Hot weather is more likely to cause health problems in older adults than in younger ones. About 200 Americans die of health problems caused by high heat and humidity every year. And most of them are 50 or older. Thanks to some of the physical changes that happen as we age, older adults can’t cool down as well as younger ones. Just as important - older people may not feel hot when the temperature is dangerously high. They are also less likely to feel thirsty, even when they are almost dehydrated, which means that their bodies have lost dangerous amounts of water. Heart disease, diabetes and some other diseases that are common among older adults can make it even more likely that they’ll have problems when it’s hot. So can certain drugs, including water pills, allergy and sinus medications, and drugs for depression and nerve problems.
Staying safe when it’s hot outside
High temperatures can and do cause health problems in older adults. When it’s hot older adults:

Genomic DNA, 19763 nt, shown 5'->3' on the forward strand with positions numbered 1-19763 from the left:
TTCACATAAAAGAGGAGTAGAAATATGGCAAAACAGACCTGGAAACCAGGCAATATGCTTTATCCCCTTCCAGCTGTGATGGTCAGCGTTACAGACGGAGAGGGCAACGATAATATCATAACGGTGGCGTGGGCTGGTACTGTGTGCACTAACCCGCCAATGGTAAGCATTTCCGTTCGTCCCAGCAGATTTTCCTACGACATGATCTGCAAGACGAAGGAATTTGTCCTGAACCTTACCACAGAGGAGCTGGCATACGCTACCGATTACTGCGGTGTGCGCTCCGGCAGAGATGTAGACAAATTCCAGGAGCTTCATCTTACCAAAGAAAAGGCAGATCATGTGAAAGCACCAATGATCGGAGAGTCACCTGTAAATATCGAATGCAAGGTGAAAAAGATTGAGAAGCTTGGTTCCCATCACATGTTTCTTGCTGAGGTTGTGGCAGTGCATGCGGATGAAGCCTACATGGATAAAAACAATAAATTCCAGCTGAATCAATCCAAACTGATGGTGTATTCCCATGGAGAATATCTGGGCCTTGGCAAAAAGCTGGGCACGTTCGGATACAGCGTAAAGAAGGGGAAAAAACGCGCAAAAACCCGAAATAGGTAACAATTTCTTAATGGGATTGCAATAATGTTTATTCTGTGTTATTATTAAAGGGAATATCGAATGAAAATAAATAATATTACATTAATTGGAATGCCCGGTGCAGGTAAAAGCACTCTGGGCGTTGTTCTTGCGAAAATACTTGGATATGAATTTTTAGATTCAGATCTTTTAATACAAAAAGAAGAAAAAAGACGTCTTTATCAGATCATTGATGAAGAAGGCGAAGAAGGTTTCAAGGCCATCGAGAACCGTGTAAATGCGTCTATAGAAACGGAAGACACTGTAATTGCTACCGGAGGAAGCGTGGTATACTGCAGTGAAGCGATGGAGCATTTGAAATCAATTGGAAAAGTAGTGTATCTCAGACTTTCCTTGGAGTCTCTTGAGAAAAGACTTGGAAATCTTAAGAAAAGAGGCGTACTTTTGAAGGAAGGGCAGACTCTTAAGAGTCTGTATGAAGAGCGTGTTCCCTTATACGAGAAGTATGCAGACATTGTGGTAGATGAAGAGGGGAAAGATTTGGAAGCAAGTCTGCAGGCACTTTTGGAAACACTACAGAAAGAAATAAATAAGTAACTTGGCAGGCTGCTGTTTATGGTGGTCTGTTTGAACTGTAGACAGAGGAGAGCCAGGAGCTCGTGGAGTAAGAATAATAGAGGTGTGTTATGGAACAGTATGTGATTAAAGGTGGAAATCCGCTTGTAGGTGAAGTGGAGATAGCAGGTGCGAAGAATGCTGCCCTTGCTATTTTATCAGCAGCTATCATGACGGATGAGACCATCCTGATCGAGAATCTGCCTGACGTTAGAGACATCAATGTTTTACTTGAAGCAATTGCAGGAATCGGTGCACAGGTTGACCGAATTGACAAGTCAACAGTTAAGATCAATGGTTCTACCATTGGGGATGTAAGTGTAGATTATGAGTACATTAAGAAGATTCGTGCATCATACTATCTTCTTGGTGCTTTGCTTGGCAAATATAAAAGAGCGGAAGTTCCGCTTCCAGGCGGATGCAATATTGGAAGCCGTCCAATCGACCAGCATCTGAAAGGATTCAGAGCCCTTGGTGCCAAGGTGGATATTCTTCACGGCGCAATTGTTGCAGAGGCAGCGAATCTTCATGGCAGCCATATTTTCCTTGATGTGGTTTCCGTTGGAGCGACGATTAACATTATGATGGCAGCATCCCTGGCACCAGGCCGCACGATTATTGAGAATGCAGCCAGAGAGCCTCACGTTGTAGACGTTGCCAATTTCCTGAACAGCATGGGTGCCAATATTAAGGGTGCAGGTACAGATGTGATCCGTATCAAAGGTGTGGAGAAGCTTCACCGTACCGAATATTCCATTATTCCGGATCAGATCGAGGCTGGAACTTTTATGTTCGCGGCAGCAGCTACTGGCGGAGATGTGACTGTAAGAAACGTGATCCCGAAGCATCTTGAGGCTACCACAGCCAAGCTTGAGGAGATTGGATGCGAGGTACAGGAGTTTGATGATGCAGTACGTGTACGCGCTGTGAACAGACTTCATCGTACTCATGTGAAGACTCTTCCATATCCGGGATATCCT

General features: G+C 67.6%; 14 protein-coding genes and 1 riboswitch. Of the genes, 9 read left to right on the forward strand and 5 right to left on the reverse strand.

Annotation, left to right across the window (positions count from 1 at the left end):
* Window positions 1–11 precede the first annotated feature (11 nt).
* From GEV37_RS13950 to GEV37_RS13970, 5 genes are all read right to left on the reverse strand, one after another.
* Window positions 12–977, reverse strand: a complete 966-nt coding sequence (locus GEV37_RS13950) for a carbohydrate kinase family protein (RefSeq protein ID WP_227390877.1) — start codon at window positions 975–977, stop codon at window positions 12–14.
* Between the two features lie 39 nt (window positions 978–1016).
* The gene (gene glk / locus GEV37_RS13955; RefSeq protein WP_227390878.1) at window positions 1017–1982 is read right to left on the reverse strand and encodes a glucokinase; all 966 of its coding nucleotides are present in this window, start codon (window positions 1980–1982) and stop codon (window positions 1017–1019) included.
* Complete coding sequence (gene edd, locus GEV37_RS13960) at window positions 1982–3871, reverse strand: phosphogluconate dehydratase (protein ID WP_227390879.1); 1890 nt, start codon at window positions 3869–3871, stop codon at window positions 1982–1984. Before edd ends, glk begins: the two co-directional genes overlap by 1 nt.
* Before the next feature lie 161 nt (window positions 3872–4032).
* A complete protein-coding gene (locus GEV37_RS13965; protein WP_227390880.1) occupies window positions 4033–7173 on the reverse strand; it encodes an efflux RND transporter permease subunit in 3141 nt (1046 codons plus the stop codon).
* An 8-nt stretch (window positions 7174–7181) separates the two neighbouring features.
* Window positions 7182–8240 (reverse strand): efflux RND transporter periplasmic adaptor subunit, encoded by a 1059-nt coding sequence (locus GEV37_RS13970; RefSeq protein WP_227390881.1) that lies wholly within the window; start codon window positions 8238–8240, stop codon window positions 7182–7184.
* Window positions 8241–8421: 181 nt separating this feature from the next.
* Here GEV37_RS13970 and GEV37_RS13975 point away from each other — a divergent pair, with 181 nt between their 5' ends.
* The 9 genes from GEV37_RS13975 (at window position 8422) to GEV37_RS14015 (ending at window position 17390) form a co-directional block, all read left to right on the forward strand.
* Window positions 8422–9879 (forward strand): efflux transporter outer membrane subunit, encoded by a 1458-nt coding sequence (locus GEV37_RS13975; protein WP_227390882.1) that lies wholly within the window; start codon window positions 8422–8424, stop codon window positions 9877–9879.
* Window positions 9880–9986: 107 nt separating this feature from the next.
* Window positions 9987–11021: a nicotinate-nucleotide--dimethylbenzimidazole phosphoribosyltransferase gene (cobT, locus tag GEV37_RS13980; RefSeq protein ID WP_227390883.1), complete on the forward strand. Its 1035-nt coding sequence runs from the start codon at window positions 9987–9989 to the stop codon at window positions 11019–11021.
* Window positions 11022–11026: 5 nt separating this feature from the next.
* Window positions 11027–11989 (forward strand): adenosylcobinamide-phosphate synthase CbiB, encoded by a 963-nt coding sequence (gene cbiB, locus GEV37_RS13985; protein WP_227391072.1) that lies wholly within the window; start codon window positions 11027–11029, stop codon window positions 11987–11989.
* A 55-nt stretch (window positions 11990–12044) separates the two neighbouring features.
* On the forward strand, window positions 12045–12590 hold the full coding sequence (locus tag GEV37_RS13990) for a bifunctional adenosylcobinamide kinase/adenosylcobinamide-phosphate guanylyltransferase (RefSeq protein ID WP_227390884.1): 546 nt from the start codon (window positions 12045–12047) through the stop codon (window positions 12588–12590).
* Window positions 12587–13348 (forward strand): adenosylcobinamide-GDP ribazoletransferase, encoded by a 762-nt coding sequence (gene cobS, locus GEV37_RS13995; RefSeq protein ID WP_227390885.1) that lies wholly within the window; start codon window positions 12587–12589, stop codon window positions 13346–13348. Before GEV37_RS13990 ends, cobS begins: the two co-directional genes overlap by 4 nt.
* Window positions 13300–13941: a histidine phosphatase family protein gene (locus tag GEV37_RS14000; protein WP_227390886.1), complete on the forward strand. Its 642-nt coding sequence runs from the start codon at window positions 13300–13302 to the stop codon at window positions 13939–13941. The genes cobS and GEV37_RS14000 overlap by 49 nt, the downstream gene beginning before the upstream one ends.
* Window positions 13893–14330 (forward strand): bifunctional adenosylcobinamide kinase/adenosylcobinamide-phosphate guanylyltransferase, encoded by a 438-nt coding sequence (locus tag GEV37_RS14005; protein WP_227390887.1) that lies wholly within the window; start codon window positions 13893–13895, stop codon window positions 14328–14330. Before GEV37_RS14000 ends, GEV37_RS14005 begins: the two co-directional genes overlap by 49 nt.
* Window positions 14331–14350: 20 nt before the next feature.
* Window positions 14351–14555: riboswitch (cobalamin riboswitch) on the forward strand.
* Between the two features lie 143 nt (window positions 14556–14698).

• Should turn on the air conditioner or go where it’s air-conditioned—a shopping mall, grocery store, senior center, movie theatre, museum, or library. (Fans aren’t enough.)
• Should Not walk long distances, lift heavy objects, or do other strenuous things.
• Should drink lots of water and other clear drinks that don’t contain alcohol or caffeine (these can “dry you out”).
• Remember: If your urine is a light yellow color, you’re drinking enough water. If it’s darker yellow, you need to drink more.
• Should take cool showers, baths, or sponge baths.
• Should wear lightweight, light-colored, loose-fitting clothing. A good choice is clothing made of natural fabrics like cotton.
• Should wear hats.
• Should stay out of the sun.
Extreme Warm Weather Tips for Older Adults